Of course, it goes without saying that we should all back up our phones and computers on a regular basis. It can be helpful to have a few blank thumb drives lying around for this purpose. Blank DVDs are cheap and you can store from 4.7 GB to 9.4 GB. These disks can last for years but be sure to stick them in a paper sleeve so they aren’t accidentally scratched. No paper sleeves available? Plastic lunch bags work perfectly.
Electronic document collaboration is superior to paper document collaboration. Here at Vision of Earth, we use Google Docs for all of our writing. It is a simple system that allows us to cooperatively edit documents, as well as track the changes made by each person. For more information on how we at collaborate, see our post on software tools that we use to collaborate across the world.
It is possible to do effective editing and collaboration even using standard word processors. For instance, you can learn to use “track changes” in Microsoft Word, or Edit->Changes in OpenOffice Writer. This lets you put editing marks in documents, and also view the editing changes that have been made by other people.
Use email (electronic mail) rather than paper mail when you can. Most businesses and even governments are in the process of transferring over to electronically available services. This will drastically reduce the costs of postal service as well.
Use a USB stick, also known as a ‘thumb drive’, to move around or share electronic documents rather than printing them. Encourage people coming to meetings to bring their reports in electronic format, and for attendees to bring electronic storage of their own (or share via an Internet-based document storage). Many companies are utilizing an ‘intranet’ now, allowing them to securely distribute documents to company employees only.
Use electronic fax services. There are a number of them available, some of which are even free for one-page faxes such as fax zero. The quality can sometimes be a bit low with the free services, so it is recommended that you phone the fax receiver to make sure that they can read the sent document.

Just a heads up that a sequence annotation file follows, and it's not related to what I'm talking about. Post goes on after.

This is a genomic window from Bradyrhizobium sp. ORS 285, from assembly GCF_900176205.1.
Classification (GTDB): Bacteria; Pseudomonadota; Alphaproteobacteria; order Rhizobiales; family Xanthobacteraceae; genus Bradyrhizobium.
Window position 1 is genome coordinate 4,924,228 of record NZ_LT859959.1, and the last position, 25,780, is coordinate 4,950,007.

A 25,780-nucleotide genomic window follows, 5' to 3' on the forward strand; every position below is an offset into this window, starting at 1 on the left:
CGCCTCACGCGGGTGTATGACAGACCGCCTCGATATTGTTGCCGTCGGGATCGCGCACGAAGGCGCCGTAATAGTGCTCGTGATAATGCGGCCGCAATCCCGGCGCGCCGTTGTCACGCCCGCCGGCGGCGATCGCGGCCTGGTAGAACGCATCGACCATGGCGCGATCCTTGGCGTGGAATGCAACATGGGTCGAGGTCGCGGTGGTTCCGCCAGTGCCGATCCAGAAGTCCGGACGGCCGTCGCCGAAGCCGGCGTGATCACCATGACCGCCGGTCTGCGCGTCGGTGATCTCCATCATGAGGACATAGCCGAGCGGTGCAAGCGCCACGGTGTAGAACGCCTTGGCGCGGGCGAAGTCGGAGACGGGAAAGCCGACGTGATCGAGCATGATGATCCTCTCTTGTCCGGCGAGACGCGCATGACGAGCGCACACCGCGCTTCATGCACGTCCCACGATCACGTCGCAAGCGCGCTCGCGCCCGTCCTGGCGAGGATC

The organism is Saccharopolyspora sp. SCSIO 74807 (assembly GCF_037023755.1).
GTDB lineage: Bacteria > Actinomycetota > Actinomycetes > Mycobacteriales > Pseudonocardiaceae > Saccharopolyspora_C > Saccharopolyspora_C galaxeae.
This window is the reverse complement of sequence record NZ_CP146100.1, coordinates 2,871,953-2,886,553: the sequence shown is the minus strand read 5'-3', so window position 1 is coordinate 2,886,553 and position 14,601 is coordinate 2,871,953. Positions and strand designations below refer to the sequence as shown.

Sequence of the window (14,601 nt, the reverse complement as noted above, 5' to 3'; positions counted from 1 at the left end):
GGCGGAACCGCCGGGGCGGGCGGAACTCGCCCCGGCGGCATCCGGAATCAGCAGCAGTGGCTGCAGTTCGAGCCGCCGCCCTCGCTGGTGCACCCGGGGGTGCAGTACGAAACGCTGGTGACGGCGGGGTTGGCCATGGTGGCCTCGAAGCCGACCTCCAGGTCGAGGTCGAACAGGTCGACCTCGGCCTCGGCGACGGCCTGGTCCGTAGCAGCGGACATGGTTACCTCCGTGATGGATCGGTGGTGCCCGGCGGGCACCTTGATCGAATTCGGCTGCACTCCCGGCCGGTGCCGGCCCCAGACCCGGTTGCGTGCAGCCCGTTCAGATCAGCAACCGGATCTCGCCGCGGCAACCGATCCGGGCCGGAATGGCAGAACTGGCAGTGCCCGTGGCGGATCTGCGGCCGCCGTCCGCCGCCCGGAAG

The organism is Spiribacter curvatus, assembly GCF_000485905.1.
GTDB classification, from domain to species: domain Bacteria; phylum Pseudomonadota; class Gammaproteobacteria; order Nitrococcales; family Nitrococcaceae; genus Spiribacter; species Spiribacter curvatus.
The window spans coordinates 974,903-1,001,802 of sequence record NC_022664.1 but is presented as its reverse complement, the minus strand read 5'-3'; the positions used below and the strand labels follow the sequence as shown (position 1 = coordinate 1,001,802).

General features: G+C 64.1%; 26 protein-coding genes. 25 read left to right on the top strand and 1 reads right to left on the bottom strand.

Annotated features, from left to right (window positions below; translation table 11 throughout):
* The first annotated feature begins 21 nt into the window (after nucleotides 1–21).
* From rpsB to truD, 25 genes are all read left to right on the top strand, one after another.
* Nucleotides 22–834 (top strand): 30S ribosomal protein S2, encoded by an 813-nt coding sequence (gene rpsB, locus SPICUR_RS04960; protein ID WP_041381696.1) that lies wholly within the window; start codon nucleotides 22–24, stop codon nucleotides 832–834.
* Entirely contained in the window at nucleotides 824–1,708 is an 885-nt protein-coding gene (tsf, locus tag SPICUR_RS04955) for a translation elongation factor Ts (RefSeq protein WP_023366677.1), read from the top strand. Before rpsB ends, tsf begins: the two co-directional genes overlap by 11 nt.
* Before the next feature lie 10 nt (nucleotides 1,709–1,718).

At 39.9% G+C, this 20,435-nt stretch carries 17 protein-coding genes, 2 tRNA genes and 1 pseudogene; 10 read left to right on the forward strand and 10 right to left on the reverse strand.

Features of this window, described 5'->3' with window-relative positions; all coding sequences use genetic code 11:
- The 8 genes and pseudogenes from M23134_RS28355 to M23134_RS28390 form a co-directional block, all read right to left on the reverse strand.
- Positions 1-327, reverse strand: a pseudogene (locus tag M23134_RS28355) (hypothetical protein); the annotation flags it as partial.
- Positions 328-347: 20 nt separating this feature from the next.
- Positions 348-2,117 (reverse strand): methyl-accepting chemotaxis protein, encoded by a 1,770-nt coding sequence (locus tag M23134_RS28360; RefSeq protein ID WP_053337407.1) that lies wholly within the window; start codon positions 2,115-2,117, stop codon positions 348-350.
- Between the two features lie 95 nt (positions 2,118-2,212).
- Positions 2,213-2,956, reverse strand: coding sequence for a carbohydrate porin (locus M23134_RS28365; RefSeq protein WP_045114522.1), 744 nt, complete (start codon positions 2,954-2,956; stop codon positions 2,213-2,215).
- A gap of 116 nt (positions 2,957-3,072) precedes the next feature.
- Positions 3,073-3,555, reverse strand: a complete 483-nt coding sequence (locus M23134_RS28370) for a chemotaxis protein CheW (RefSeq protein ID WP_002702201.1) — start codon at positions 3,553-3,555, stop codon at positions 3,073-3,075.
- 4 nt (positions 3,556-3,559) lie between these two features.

Don’t place paper contacts on business cards (such as a postal mailing address). Only put email, and phone. This forces people to contact you through these electronic mediums.
Use cloth napkins.
Use rags instead of paper towels.
Try to not use paper plates. Use durable washable ones if you need something for a BBQ. In terms of environmental impact, the trend usually goes like this: Reusable plates are better than paper plates which are better than plastic plates.
Use a handkerchief instead of kleenex.
Use a whiteboard for lists/notes/announcements.
Buy bulk foods using your own reusable containers rather than buying supermarket boxed
How Much Paper Does Your Office Use Each Year? Tips For Reducing Paper Use
Are you an average worker? If so, statisticians say you use around 10,000 sheets of paper every year.
If that sounds like a lot, that’s because it is. The bottom line is that the average American worker uses way too much paper. To put it in perspective, here are some facts to consider:
4 billion trees are cut down each year to make paper
16% of landfill solid waste is comprised of paper
In one year, the average American citizen will consume 800 million pounds of paper
If you’re having a hard time visualizing how much paper that really is, imagine 5.5 million printed copies of the Hunger Games Trilogy. In terms of trees, you would have to cut down every tree in New York City’s Central Park, or enough trees to build a city with 25,000 houses.
No Office Is Alike